Prior research has shown the adverse impact that time in prison or a felony conviction can have on a person’s employment prospects. In addition to the stigma attached to a criminal record, these impacts can include the erosion of basic job skills, disruption of formal education, and the loss of social networks that can improve job-finding prospects. Those with felony convictions also face legal restrictions that lock them out of many government jobs and licensed professions.

    Assuming a mid-range 12 percentage-point employment penalty for this population, this report finds that there was a 0.9 to 1.0 percentage-point reduction in the overall employment rate in 2014, equivalent to the loss of 1.7 to 1.9 million workers. In terms of the cost to the economy as a whole, this suggests a loss of about $78 to $87 billion in annual GDP. Some highlights of this study include:

    • Between 6.0 and 6.7 percent of the male working-age population were former prisoners, while between 13.6 and 15.3 percent were people with felony convictions.

    • Employment effects were larger for men than women, with a 1.6 to 1.8 percentage-point decline in the employment rate of men and a 0.12 to 0.14 decline for women.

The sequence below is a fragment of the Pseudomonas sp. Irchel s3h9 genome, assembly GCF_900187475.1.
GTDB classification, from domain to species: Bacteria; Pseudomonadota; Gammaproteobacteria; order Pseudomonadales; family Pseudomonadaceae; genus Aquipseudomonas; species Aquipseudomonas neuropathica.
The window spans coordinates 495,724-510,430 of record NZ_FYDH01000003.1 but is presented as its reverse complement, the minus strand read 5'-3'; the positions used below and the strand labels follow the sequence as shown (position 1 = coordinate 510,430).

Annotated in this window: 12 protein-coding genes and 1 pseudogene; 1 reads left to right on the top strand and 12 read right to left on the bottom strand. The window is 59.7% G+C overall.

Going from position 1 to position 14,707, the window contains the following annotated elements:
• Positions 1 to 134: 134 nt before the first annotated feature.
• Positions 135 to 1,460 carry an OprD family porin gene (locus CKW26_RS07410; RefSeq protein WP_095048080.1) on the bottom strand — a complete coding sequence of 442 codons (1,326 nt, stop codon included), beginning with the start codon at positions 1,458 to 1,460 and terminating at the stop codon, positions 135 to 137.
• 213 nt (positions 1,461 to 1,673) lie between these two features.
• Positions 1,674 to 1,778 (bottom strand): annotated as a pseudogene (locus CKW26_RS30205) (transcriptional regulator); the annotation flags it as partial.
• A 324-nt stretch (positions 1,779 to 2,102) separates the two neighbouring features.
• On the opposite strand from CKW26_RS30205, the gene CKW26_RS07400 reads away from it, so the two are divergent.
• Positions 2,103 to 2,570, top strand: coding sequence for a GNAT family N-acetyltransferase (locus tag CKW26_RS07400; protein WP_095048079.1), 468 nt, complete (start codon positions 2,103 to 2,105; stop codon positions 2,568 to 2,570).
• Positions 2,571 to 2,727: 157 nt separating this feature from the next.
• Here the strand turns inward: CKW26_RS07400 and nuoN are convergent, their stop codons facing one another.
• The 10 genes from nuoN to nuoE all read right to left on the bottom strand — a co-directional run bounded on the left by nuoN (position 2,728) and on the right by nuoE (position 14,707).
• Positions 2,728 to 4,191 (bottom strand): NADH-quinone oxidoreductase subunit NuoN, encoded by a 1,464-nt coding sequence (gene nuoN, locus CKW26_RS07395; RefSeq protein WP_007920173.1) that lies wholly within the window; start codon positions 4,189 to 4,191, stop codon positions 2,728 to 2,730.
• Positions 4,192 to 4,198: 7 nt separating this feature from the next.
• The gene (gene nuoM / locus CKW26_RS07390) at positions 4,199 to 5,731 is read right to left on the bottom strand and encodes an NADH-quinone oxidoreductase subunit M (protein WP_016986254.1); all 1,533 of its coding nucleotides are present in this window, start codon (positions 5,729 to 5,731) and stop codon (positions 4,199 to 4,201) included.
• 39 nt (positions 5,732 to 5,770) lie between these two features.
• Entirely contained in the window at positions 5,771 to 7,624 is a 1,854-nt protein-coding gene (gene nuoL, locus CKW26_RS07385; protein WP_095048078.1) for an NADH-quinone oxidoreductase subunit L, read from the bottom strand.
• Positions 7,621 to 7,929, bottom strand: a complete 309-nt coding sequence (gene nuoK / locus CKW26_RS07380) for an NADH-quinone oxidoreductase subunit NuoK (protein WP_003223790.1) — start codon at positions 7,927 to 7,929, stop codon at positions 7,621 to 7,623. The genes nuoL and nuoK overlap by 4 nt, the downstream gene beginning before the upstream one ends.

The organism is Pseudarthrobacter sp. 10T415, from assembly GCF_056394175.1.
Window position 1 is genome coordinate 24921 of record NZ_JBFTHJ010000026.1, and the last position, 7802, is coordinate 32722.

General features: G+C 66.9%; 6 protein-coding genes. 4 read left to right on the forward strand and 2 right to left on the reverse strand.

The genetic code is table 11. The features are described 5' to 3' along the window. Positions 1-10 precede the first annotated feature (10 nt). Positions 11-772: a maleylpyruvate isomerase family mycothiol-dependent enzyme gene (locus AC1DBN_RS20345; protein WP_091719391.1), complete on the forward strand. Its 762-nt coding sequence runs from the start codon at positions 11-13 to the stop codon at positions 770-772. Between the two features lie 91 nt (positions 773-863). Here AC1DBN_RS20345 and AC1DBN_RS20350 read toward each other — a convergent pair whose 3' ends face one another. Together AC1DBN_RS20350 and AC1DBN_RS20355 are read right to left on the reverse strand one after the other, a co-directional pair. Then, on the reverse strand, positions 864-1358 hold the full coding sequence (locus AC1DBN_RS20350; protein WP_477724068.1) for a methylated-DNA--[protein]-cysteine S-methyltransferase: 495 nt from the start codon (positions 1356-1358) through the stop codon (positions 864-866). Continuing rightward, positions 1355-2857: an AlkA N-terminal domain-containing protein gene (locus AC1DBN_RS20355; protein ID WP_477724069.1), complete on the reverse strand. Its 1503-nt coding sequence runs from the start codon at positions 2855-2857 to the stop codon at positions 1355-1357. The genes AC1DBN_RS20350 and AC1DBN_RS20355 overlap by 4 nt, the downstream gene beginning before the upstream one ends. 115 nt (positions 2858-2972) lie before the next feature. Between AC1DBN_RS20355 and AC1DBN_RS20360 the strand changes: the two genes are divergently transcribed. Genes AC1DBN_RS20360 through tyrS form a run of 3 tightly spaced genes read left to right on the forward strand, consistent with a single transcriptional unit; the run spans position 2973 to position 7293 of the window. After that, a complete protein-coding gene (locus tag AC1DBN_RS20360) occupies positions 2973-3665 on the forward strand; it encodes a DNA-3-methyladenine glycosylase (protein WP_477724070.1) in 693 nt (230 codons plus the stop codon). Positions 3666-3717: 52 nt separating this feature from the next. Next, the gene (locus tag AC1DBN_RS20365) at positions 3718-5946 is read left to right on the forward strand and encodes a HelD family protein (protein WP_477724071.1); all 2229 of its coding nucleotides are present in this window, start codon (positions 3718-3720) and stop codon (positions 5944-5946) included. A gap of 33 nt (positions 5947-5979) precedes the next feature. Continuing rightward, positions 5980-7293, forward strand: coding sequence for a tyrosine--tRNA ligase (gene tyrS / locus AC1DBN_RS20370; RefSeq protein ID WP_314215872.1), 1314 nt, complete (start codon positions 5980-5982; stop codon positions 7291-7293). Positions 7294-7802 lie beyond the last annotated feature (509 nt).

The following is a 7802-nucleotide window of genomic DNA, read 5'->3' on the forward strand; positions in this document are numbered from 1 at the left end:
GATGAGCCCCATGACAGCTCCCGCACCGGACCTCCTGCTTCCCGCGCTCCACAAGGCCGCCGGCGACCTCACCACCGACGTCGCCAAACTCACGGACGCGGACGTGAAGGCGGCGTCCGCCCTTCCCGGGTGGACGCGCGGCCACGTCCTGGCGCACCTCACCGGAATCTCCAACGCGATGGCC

• Among men, those with less than a high school degree experienced much larger employment rate declines than their college-educated peers, with a drop of 7.3 to 8.2 percentage points in the employment rates of those without a high school degree and a decline of 0.4 to 0.5 percentage points for those with college experience.

    • Black men suffered a 4.7 to 5.4 percentage-point reduction in their employment rate, while the equivalent for Latino men was between 1.4 and 1.6 percentage points, and for white men it was 1.1 to 1.3 percentage points.

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  • The Price We Pay: Economic Costs of Barriers to Employment for Former Prisoners and People Convicted of Felonies

    June 2016

    This article from the Center for Economic and Policy Priorities looks at employment within the former prison population as well as those with felony convictions.

    The report finds that "hat there were between 14 and 15.8 million working-age people with felony convictions in 2014, of whom between 6.1 and 6.9 million were former prisoners." These individuals face a number of barriers to employment including "erosion of basic job skills, disruption of formal education, and the loss of social networks that can improve job-finding prospects. Those with felony convictions also face legal restrictions that lock them out of many government jobs and licensed professions."

    As a result, "this report finds that there was a 0.9 to 1.0 percentage-point reduction in the overall employment rate in 2014, equivalent to the loss of 1.7 to 1.9 million workers. In terms of the cost to the economy as a whole, this suggests a loss of about $78 to $87 billion in annual GDP."